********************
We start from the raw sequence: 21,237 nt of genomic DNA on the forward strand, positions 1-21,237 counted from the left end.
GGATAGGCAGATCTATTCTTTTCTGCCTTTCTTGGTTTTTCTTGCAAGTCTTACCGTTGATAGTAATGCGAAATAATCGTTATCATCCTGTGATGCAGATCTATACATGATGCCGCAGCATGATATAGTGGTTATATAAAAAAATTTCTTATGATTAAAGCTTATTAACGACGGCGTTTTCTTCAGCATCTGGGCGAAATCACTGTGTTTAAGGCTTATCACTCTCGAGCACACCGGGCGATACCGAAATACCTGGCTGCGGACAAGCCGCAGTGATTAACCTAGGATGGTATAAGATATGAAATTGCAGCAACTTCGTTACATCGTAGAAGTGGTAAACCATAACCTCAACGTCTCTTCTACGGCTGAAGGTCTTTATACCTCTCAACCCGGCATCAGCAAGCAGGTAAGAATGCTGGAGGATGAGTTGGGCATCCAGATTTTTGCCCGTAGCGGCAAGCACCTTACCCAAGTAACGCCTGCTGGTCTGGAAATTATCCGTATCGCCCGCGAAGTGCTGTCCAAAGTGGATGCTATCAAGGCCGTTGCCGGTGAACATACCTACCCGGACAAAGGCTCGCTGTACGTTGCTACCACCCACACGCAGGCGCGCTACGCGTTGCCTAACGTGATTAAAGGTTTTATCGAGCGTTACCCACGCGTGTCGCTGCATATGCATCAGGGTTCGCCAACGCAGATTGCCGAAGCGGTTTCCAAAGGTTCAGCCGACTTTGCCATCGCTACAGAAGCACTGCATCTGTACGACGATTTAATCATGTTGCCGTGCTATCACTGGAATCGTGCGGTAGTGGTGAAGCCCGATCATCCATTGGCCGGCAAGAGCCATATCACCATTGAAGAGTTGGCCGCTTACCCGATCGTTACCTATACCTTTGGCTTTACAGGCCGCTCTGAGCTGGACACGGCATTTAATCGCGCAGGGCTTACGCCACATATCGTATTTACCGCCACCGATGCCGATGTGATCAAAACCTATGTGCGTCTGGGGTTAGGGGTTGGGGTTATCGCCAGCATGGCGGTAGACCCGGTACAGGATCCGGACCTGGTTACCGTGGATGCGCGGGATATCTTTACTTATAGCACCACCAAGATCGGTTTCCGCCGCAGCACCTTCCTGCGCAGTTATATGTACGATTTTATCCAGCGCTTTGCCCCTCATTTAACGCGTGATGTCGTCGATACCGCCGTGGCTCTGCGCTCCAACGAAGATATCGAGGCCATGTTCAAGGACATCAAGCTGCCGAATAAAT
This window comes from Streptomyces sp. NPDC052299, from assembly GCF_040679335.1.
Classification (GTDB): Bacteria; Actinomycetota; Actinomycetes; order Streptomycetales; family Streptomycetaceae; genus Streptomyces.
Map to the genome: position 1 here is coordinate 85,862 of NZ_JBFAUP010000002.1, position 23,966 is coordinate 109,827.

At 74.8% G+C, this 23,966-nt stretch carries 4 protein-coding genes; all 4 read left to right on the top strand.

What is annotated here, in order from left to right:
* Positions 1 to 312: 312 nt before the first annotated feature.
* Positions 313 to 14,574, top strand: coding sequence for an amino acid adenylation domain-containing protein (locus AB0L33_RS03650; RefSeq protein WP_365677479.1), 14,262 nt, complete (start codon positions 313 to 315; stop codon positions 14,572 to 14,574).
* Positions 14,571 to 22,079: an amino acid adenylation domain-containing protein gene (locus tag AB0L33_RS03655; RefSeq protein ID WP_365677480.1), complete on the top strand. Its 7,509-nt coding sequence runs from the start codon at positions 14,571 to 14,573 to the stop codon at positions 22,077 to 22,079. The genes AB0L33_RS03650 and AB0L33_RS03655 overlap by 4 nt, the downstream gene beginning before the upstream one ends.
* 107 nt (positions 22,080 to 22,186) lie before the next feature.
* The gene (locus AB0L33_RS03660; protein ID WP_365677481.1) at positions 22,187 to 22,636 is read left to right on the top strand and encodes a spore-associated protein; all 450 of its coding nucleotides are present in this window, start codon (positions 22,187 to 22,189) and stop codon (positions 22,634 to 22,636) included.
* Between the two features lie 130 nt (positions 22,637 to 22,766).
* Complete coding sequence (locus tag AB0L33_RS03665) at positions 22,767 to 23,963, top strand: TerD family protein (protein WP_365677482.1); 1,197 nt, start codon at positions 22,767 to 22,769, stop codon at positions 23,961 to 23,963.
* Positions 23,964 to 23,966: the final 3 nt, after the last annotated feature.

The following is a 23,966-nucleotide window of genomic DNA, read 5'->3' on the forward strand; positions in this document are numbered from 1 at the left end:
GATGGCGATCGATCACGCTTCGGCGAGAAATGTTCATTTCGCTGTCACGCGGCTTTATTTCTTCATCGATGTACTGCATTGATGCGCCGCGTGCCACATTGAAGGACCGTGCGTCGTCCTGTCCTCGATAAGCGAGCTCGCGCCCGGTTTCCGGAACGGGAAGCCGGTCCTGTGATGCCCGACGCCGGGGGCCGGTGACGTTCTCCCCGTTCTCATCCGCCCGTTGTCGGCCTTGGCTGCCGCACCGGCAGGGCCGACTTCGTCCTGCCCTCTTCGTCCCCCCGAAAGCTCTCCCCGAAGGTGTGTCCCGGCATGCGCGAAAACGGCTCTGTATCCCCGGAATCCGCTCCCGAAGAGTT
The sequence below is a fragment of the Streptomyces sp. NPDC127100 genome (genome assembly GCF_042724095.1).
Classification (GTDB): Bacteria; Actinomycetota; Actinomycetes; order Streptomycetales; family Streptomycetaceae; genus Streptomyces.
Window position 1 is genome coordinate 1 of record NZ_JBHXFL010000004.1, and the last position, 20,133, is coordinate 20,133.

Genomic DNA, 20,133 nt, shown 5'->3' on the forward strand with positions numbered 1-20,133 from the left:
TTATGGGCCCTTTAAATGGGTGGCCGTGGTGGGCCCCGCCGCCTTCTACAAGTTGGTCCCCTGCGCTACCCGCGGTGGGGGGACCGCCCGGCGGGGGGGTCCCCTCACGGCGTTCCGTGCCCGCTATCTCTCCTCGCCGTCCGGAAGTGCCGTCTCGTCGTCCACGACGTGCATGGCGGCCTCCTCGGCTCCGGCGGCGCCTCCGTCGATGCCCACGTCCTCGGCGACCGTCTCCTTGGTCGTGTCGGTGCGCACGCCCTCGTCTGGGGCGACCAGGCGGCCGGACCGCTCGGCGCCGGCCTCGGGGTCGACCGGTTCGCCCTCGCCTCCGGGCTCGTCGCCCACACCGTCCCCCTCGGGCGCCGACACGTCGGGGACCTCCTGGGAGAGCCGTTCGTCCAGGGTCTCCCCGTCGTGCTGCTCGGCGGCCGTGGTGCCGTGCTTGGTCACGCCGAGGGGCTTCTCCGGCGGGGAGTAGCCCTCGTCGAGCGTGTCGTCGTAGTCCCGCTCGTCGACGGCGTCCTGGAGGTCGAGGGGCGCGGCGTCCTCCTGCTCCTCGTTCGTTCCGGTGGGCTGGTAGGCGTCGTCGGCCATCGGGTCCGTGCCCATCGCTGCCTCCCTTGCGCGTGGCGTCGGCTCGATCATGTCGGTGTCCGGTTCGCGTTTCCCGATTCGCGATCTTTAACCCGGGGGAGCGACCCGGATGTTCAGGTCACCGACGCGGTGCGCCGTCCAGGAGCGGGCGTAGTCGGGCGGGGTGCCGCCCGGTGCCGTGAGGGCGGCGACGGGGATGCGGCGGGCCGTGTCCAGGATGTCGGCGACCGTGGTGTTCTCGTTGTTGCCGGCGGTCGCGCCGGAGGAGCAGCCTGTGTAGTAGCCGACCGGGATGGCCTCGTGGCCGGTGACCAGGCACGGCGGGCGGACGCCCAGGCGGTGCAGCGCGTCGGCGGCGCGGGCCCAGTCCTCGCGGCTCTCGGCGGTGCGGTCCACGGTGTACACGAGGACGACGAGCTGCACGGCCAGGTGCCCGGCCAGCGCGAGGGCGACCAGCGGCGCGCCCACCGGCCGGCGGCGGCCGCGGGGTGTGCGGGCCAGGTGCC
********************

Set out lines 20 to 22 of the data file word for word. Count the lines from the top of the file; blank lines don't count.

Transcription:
Window position 1 is genome coordinate 1 of record NZ_JBHXFL010000004.1, and the last position, 20,133, is coordinate 20,133.

Genomic DNA, 20,133 nt, shown 5'->3' on the forward strand with positions numbered 1-20,133 from the left:
TTATGGGCCCTTTAAATGGGTGGCCGTGGTGGGCCCCGCCGCCTTCTACAAGTTGGTCCCCTGCGCTACCCGCGGTGGGGGGACCGCCCGGCGGGGGGGTCCCCTCACGGCGTTCCGTGCCCGCTATCTCTCCTCGCCGTCCGGAAGTGCCGTCTCGTCGTCCACGACGTGCATGGCGGCCTCCTCGGCTCCGGCGGCGCCTCCGTCGATGCCCACGTCCTCGGCGACCGTCTCCTTGGTCGTGTCGGTGCGCACGCCCTCGTCTGGGGCGACCAGGCGGCCGGACCGCTCGGCGCCGGCCTCGGGGTCGACCGGTTCGCCCTCGCCTCCGGGCTCGTCGCCCACACCGTCCCCCTCGGGCGCCGACACGTCGGGGACCTCCTGGGAGAGCCGTTCGTCCAGGGTCTCCCCGTCGTGCTGCTCGGCGGCCGTGGTGCCGTGCTTGGTCACGCCGAGGGGCTTCTCCGGCGGGGAGTAGCCCTCGTCGAGCGTGTCGTCGTAGTCCCGCTCGTCGACGGCGTCCTGGAGGTCGAGGGGCGCGGCGTCCTCCTGCTCCTCGTTCGTTCCGGTGGGCTGGTAGGCGTCGTCGGCCATCGGGTCCGTGCCCATCGCTGCCTCCCTTGCGCGTGGCGTCGGCTCGATCATGTCGGTGTCCGGTTCGCGTTTCCCGATTCGCGATCTTTAACCCGGGGGAGCGACCCGGATGTTCAGGTCACCGACGCGGTGCGCCGTCCAGGAGCGGGCGTAGTCGGGCGGGGTGCCGCCCGGTGCCGTGAGGGCGGCGACGGGGATGCGGCGGGCCGTGTCCAGGATGTCGGCGACCGTGGTGTTCTCGTTGTTGCCGGCGGTCGCGCCGGAGGAGCAGCCTGTGTAGTAGCCGACCGGGATGGCCTCGTGGCCGGTGACCAGGCACGGCGGGCGGACGCCCAGGCGGTGCAGCGCGTCGGCGGCGCGGGCCCAGTCCTCGCGGCTCTCGGCGGTGCGGTCCACGGTGTACACGAGGACGACGAGCTGCACGGCCAGGTGCCCGGCCAGCGCGAGGGCGACCAGCGGCGCGCCCACCGGCCGGCGGCGGCCGCGGGGTGTGCGGGCCAGGTGCC